Minnesota Mining & Manufacturing Company (3M) 1904 - Signed by 3M Company Founders
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Beautiful certificate from the Minnesota Mining & Manufacturing Company issued in 1904. This historic document has an ornate border around it with a vignette of various mining scenes and a millsite processing facility with a train. This item has hand signatures of two of the original founders, the Company's President (Henry S. Bryan) and Secretary (John Dwan). The certificate is over 114 years old. At the time the certificate was issued, the company's offices were located in Two Harbors, Minnesota.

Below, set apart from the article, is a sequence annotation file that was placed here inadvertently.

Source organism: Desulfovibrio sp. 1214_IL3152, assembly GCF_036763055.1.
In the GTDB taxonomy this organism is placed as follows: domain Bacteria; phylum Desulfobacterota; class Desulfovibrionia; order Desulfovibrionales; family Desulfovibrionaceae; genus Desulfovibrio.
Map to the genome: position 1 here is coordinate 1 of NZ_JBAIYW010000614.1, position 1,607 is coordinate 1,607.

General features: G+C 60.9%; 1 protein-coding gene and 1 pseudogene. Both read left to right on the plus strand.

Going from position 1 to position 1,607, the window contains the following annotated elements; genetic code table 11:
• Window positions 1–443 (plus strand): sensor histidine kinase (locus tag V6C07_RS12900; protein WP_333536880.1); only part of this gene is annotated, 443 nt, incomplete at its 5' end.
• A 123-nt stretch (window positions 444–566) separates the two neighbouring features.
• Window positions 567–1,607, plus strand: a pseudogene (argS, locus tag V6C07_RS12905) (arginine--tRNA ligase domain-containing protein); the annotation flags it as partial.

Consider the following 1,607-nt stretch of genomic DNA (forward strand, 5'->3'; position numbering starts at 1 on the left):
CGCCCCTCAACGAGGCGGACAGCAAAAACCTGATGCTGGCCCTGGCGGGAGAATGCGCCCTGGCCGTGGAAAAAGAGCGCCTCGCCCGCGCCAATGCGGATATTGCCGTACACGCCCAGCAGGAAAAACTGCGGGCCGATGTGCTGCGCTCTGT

Starting out on the North Shore of Lake Superior at Two Harbors, Minnesota in 1902, the company moved to Duluth, Minnesota, and finally moved to its current headquarters in Maplewood (a St. Paul suburb) in 1910. Like many new businesses, 3M struggled for years before it could settle itself in the market. Twelve years after being founded, 3M was able to develop its first exclusive product; 3M Three-M-ite cloth. Other innovations around this time by 3M included the waterproof sandpaper and the masking tape. After this point, the famous Scotch brand tape was "born." By 1929 3M made its first moves in to an international expansion by forming "Durex" in order to conduct business in Europe. This same year, the company's stocks were first traded over the counter and in 1946 the stocks were listed on the New York Stock Exchange (NYSE). Founding The company was founded by Henry S. Bryan, John Dwan and three others who incorporated 3M on the North Shore of Lake Superior at Two Harbors, Minnesota in 1902. Their original plan was to sell the valuable mineral corundum to manufacturers in the East, who wanted corundum for the grinding wheels they used to finish their products. After selling only one load, on 13 June 1902 the five men walked into the Two Harbors office of company secretary John Dwan--now part of the 3M Museum. They signed the papers making Minnesota Mining and Manufacturing a corporation. But Dwan and his associates were not selling what they thought they were selling: the mineral was anorthosite, and it was worthless. After failing to make sandpaper with the anorthosite, they decided to import minerals like Spanish garnet, and sandpaper sales grew strong. Then in 1914, customers started to complain that the garnet was falling off the paper. They found that as the stones had travelled across the rough Atlantic Ocean with olive oil, the oil had penetrated the stones. Unable to take the loss of selling expensive inventory, the company found that the olive oil would come out if the garnet was washed and then dried. The company's early misadventures taught 3M employees that "ingenuity and perseverance can overcome even potentially ruinous mistakes." In 1916, company general manager William L. McKnight applied the same measured scientific methods to production that he had used to save the company from bankruptcy and bought the company's first lab for $500. From then on, science would be 3M's guide. Expansion The company's early innovations include waterproof sandpaper (early 1920s) and masking tape (1925), as well as cellophane "Scotch Tape" and sound deadening materials for metal-frame cars in the years that followed. 3M's corporate image is built on its innovative and unique products; up to 25% of sales is devoted to newly introduced products. After World War II 3M opened new plants across the United States. During the 1950s the company expanded worldwide by initiating operations in Canada, Mexico, France, Germany, Australia, and the United Kingdom. In 1951, international sales were approximately $20 million. 3M's achievements were recognized by the American Institute of Management naming the company "one of the five best-managed companies in the United States and included it among the top 12 growth stocks (3M)." In the late 1960s and early 70s, 3M published a line of board games, largely under the "Bookshelf Games" brand. These games were marketed to adults and sold through department stores, with easily learned simple rules but complex gameplay and depth and with uniformly high quality components. As such, they are the ancestors of the German "Eurogames". The games covered a variety of topics, from business and sports simulations to word and abstract strategy games. They produced their games in several formats: the "bookshelf" line, a smaller line of mostly card games known as the "gamette" line, and a sports game line which consisted of a vinyl playing board which wrapped around the box holding the game components. These included classic games such as chess, backgammon, and Oh-Wah-Ree, as well as original designs such as Acquire, Twixt, and Feudal. They were a major publisher at the time for influential American designers Sid Sackson and Alex Randolph. In the mid-1970s, the game line was taken over by Avalon Hill. During the 1970s, 3M introduced its first and only traffic signal, the M-131. Labeled a "programmable visibility" signal, the signal had the unique ability to be "programmed" so it could only be seen from certain angles. It was the first signal of its type and is still being produced today. 3M was able to sell these signals for special-use applications; usually left turn signals, skewed intersections, or dangerous intersections where a very bright indication is needed. The signals are very heavy however and expensive to maintain. Removal is quite frequent in some areas of the country. 3M was involved in some of the first digital audio recordings of the late 1970s to see commercial release when a prototype machine was brought to the Sound 80 studios in neighboring Minneapolis. In 1980, the company introduced Post-it notes. In 1996, the company's data storage and imaging divisions were spun off as Imation Corporation; Imation has since sold its imaging and photographic film businesses to concentrate on storage. Today, 3M is one of the 30 companies included in the Dow Jones Industrial Average (added on August 9, 1976), and is ranked number 101 on the 2006 Fortune 500 listing. The company has 132 plants and over 67,000 employees around the world, with sales offices in more than 200 countries. The vast majority of the company's employees are local nationals--that is, very few employees reside outside their home country. Its worldwide sales amount to over $20 billion, with its international sales reaching 58% of that total. On 20 December 2005, 3M announced a major partnership with Roush Racing, one of NASCAR's premier organizations. In 2006, the company will sponsor Todd Kluever in the NASCAR Busch Series as he drives the #06 Ford Fusion. 3M will also be an associate sponsor of Mark Martin's #6 Ford in the Nextel Cup Series. In addition, on 19 February 2006, 3M announced that it would become the title sponsor of the 3M Performance 400 at Michigan International Speedway for at least the next three years. On 4 April 2006, 3M announced the will to sell pharmaceutical non-core business. The pharmaceuticals businesses were sold off in three deals, in Europe, North America and the Rest of the World. Another division of the Health Care business, Drug Delivery Systems remains under the control of 3M. The Drug Delivery System division contract manufactures inhalants and transdermal drug delivery systems. Today, after one-hundred years of history, 3M follows a business model based on "the ability to not only develop unique products, but also to manufacture them efficiently and consistently around the world (3M)." History from Wikipedia and OldCompanyResearch.com.